Details for Motion Picture Projectionists
Set up and operate motion picture projection and related sound reproduction equipment.
- Insert film into top magazine reel, or thread film through a series of sprockets and guide rollers, attaching the end to a take-up reel.
- Start projectors and open shutters to project images onto screens.
- Monitor operations to ensure that standards for sound and image projection quality are met.
- Operate equipment to show films in a number of theaters simultaneously.
- Splice separate film reels, advertisements, and movie trailers together to form a feature-length presentation on one continuous reel.
- Inspect movie films to ensure that they are complete and in good condition.
- Set up and adjust picture projectors and screens to achieve proper size, illumination, and focus of images, and proper volume and tone of sound.
- Inspect projection equipment prior to operation to ensure proper working order.
- Perform regular maintenance tasks such as rotating or replacing xenon bulbs, cleaning lenses, lubricating machinery, and keeping electrical contacts clean and tight.
- Remove film splicing to prepare films for shipment after showings and return films to their sources.
- Splice and rewind film onto reels automatically, or by hand, to repair faulty or broken sections of film.
- Perform minor repairs such as replacing worn sprockets, or notify maintenance personnel of the need for major repairs.
- Open and close facilities according to rules and schedules.
- Observe projector operation to anticipate need to transfer operations from one projector to another.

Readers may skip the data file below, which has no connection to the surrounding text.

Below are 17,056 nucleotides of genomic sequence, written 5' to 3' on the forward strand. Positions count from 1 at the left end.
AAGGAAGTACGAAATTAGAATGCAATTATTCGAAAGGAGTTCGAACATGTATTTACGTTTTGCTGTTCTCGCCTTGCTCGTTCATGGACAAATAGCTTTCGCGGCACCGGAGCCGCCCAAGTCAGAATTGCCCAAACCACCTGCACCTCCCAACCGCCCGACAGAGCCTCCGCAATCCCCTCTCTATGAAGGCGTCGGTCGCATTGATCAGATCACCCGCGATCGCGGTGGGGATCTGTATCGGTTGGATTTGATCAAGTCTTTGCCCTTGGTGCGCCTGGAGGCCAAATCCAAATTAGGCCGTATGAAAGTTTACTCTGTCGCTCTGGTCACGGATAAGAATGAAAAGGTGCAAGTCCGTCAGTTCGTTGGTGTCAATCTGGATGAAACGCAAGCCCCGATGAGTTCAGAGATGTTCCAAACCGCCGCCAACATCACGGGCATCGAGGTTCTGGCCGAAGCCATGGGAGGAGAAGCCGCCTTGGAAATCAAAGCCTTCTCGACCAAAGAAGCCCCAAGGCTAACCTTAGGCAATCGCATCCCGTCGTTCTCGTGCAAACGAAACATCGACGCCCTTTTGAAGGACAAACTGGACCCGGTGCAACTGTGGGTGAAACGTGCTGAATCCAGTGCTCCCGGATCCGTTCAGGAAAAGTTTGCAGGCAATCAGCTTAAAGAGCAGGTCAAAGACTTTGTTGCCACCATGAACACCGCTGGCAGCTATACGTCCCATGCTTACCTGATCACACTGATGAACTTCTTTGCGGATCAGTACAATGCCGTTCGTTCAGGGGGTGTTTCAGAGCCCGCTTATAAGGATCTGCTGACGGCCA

- Set up and inspect curtain and screen controls.
- Project motion pictures onto back screens for inclusion in scenes within film or stage productions.
- Remove full take-up reels and run film through rewinding machines to rewind projected films so they may be shown again.
- Operate special-effects equipment, such as stereopticons, to project pictures onto screens.
- Coordinate equipment operation with presentation of supplemental material, such as music, oral commentaries, or sound effects.
- Install and connect auxiliary equipment, such as microphones, amplifiers, disc playback machines, and lights.
- Prepare film inspection reports, attendance sheets, and log books.
- Realistic - Realistic occupations frequently involve work activities that include practical, hands-on problems and solutions. They often deal with plants, animals, and real-world materials like wood, tools, and machinery. Many of the occupations require working outside, and do not involve a lot of paperwork or working closely with others.
- Conventional - Conventional occupations frequently involve following set procedures and routines. These occupations can include working with data and details more than with ideas. Usually there is a clear line of authority to follow.
Education, training, experience
- Education - These occupations usually require a high school diploma.
- Training - Employees in these occupations need anywhere from a few months to one year of working with experienced employees. A recognized apprenticeship program may be associated with these occupations.
- Experience - Some previous work-related skill, knowledge, or experience is usually needed. For example, a teller would benefit from experience working directly with the public.
- Mechanical - Knowledge of machines and tools, including their designs, uses, repair, and maintenance.
- Fabric Menders, Except Garment
- Gas Compressor and Gas Pumping Station Operators
- Mail Clerks and Mail Machine Operators, Except Postal Service
- Musical Instrument Repairers and Tuners
- Office Machine Operators, Except Computer
- Photographic Process Workers
- Prepress Technicians and Workers
- Printing Machine Operators